Parenthetical Revelations

I‘m in the middle of trying to write two final essays for the quarter, but wanted to record somewhere the things I’ve learned in the last three months.

There were lessons like how to turn a fraction into a decimal, into a percent; how to more effectively edit a piece of writing; how to (and how not to) interpret literature (this distinction was difficult because it’s very different than interpreting the Bible). But these things are not as fun to explore as the few tidbits that have taken me by surprise…

Read More

The Adventure of Armed Robbery

Letting go of fear can make anything an adventure.

Several years ago I was working at an espresso stand in Western Washington. This is becoming a more popular way to buy coffee beverages throughout the US, but it has been a kind of epidemic in the Pacific Northwest for decades now. I usually worked by myself in this little hut just off of a popular highway. To the East (on the window side), was the highway and to the West (the door side) stood an enormous and visibly abandoned building.

Within the course of several weeks we began to hear reports of other drive-thru espresso stands being robbed in the area.

Setting aside what kind of dope would risk jail time for the pitiful amount of money to be found in an espresso stand, it made all of us worry. I remember coming to work on several afternoons feeling fear that this thief would choose me.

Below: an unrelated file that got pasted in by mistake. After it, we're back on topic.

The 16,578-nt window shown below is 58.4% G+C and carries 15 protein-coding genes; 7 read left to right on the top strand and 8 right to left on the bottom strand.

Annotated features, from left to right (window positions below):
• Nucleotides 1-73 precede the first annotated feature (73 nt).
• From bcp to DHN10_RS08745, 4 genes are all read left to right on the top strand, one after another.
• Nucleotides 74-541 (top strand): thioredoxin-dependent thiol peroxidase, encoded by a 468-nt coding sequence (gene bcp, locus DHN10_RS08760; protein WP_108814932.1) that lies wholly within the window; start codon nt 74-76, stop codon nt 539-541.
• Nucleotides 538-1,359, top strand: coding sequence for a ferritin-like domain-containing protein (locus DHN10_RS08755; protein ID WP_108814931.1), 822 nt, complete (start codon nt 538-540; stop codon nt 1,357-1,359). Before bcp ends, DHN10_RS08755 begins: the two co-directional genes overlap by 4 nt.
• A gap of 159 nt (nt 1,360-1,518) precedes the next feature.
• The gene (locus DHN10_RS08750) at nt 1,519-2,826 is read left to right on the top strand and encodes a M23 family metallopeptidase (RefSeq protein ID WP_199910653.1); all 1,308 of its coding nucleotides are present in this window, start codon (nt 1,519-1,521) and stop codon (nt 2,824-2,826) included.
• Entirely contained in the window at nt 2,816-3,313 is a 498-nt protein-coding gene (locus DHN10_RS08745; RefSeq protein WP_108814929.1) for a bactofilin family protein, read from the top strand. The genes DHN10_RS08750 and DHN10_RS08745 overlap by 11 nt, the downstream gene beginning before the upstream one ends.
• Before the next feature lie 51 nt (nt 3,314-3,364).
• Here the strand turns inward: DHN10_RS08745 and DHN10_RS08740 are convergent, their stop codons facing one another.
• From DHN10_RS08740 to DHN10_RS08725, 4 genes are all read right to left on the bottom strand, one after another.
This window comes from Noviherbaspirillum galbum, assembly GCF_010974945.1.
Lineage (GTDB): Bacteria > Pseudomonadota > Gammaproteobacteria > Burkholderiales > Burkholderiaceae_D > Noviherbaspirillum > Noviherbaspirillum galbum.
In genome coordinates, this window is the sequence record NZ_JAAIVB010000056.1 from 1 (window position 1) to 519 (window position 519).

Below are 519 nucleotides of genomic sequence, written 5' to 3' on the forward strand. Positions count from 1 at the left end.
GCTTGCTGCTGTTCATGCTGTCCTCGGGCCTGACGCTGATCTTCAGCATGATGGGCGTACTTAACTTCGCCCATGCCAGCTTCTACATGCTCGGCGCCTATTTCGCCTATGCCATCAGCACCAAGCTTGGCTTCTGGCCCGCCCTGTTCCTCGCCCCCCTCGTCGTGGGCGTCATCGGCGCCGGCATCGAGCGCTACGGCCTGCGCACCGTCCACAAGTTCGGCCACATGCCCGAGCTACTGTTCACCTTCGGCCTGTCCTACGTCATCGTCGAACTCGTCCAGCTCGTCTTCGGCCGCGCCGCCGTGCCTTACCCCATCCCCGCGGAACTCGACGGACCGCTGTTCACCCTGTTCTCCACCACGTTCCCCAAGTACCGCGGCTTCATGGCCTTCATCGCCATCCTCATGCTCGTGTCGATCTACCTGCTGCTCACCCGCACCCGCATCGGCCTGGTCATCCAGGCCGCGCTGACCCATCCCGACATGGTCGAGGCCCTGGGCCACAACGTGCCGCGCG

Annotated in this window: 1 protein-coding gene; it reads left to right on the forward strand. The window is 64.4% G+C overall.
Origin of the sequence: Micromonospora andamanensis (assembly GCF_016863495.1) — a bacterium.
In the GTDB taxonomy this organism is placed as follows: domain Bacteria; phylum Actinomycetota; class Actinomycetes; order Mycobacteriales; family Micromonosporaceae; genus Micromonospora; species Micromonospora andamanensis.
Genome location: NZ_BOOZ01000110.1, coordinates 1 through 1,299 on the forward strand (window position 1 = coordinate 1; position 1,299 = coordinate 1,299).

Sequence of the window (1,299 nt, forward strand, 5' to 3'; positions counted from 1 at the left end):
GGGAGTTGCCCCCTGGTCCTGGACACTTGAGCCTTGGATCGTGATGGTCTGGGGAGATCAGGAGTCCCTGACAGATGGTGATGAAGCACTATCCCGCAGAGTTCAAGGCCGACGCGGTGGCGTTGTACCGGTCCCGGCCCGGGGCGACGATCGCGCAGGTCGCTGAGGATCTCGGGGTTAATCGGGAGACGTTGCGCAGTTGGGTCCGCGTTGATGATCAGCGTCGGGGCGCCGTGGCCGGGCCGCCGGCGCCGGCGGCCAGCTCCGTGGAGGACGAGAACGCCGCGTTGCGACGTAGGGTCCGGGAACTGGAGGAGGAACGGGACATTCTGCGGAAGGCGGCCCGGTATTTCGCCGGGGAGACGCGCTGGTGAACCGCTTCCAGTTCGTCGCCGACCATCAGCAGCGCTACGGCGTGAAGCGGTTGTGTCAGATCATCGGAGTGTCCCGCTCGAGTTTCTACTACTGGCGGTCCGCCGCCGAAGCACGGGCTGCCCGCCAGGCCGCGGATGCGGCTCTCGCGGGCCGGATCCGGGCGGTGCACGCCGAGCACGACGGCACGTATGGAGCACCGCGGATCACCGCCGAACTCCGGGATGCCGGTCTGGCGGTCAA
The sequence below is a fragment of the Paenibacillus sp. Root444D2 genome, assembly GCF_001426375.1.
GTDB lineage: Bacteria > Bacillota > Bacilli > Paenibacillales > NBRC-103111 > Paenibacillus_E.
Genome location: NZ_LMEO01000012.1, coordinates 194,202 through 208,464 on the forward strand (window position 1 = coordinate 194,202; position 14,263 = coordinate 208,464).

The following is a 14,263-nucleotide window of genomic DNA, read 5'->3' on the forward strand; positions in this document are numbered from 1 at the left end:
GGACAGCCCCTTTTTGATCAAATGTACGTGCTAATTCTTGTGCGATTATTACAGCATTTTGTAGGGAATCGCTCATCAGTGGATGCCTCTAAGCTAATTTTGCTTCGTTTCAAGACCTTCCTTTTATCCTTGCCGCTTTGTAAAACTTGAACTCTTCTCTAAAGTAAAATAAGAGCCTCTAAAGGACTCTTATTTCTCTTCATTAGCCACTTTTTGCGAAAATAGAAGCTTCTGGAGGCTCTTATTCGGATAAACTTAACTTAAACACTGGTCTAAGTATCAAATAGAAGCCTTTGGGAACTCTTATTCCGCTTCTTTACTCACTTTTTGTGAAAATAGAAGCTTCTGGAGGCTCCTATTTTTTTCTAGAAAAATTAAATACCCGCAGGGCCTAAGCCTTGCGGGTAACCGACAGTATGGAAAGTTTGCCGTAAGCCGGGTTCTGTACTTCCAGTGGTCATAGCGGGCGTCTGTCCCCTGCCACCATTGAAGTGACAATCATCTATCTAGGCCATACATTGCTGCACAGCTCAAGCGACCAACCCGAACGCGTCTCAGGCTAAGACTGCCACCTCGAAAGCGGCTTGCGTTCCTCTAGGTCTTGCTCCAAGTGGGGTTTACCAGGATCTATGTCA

What fear accomplished in me made me worse at my job. Instead of welcoming every customer that came, I felt super cautious and suspicious of certain men and all walk-ups. I smiled less, and engaged in much less conversation…

Read More

Divided Humanity

One of my closest friends, a white American woman, is married to a black Jamaican man. She doesn’t really watch the news and so I was explaining to her what I had read/heard about the situation that has been unfolding in Ferguson, MO. She mentioned her own awakening awareness of racism since marrying a black man and, unfortunately, his introduction to racism since moving to the U.S.

At the age of 22 I worked for the summer at a camp in Wisconsin. Most of the kids coming to the camp were from inner city Chicago. Black city kids at a mosquito infested Christian camp with an almost only white staff. It was a particularly difficult summer for me and likely also for them. This was partly because I had just been kicked out of Bible college,  and my inner brokenness made me more fragile and less capable of connecting with my campers.

White people who want to steer clear of being called racist tend to do an opposite kind of injustice to their fellow brown humans by pretending that skin color is the only difference, missing the rich differences in culture. I have never heard a black person make this same mistake. On my first or second week as a counselor at camp, I was wrestling heavily with the communication-by-insult factor. On my insistence that regardless of how ubiquitous this was in their families and communities, it was still not nice, one savvy 12yr old said with great inflection, “You don’t know many black people, do you?” 

I didn’t bluster and say, “I have black friends” because I honestly didn’t. Growing up in the suburbs of North Seattle did not bring me into contact with very many black people….

Read More

Zombie Life